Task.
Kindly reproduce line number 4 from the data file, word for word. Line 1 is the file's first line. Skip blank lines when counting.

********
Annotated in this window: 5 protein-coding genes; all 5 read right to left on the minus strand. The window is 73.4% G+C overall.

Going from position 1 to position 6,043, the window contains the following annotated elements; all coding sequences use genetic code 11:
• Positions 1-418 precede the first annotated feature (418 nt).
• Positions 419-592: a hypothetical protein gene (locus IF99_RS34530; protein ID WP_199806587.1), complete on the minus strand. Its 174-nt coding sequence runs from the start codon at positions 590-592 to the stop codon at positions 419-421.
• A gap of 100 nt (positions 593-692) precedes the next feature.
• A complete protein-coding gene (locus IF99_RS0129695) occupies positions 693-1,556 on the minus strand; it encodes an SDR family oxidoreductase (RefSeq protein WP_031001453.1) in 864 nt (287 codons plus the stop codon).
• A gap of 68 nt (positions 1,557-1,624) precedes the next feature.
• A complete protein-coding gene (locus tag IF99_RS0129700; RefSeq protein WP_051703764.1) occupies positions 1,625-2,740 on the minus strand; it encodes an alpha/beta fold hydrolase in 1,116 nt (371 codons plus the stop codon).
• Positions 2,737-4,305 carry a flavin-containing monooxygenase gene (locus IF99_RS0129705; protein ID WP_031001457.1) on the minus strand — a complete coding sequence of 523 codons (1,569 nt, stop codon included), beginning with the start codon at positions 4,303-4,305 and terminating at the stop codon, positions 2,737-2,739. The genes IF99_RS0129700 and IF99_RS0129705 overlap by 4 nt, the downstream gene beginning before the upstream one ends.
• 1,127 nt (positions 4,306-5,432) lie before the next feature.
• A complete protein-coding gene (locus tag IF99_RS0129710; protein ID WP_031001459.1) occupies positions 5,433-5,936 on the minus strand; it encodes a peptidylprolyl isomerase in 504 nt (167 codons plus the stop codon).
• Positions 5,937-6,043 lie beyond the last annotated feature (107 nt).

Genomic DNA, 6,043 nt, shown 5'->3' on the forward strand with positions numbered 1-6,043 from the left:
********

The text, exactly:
• Positions 419-592: a hypothetical protein gene (locus IF99_RS34530; protein ID WP_199806587.1), complete on the minus strand. Its 174-nt coding sequence runs from the start codon at positions 590-592 to the stop codon at positions 419-421.